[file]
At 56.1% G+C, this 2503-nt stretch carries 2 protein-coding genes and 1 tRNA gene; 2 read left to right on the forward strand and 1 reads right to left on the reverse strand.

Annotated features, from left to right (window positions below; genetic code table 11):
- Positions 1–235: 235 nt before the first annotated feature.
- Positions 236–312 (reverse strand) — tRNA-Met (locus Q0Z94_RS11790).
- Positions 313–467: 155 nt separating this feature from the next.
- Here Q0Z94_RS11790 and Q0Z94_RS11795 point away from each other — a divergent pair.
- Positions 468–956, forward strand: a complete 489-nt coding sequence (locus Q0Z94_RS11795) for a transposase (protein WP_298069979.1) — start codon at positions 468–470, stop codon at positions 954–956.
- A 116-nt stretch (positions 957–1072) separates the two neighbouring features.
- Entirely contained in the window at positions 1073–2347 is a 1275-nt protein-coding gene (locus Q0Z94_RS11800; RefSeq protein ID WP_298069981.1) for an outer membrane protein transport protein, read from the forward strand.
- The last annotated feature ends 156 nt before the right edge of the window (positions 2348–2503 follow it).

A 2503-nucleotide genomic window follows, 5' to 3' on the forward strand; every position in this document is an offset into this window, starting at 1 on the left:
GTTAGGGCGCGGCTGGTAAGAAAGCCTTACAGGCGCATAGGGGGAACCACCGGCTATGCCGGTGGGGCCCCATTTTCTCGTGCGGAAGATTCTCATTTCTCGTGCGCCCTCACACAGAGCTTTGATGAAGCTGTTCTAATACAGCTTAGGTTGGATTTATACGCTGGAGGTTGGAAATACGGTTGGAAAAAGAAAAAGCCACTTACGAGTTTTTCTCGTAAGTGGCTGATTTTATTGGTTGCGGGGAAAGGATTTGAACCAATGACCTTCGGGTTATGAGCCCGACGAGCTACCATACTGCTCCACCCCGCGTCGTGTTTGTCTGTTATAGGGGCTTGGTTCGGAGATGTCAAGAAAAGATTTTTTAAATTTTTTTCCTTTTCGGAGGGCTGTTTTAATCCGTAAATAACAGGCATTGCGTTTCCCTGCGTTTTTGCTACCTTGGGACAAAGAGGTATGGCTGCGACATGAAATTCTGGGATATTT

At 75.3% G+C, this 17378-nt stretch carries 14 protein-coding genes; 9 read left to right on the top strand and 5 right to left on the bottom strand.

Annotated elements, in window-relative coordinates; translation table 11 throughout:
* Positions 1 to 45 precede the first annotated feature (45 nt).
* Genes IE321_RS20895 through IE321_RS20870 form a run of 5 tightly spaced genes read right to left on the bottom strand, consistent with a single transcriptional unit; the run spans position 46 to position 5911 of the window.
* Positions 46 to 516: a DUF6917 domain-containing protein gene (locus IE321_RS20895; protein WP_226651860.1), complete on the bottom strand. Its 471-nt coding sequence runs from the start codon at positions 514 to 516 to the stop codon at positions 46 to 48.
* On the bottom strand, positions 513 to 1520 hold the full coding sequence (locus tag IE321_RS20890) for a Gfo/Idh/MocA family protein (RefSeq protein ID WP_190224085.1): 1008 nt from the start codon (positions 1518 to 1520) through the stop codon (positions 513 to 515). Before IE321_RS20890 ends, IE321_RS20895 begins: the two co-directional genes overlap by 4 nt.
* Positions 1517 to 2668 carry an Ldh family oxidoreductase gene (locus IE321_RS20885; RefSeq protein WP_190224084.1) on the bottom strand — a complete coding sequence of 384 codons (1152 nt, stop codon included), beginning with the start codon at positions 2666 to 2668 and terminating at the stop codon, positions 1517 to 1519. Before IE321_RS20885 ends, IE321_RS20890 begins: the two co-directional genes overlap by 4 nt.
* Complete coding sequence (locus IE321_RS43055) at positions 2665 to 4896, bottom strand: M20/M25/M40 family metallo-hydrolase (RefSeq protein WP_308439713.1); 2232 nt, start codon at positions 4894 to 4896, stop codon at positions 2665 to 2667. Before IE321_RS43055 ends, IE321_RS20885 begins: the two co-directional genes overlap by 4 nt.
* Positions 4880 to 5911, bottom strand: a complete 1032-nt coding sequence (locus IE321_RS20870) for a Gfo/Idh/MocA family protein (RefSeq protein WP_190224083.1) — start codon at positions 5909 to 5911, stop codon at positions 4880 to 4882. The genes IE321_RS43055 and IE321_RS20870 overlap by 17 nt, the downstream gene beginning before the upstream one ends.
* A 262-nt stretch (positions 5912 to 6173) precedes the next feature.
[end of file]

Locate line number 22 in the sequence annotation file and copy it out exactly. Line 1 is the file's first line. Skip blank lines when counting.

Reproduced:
* A 262-nt stretch (positions 5912 to 6173) precedes the next feature.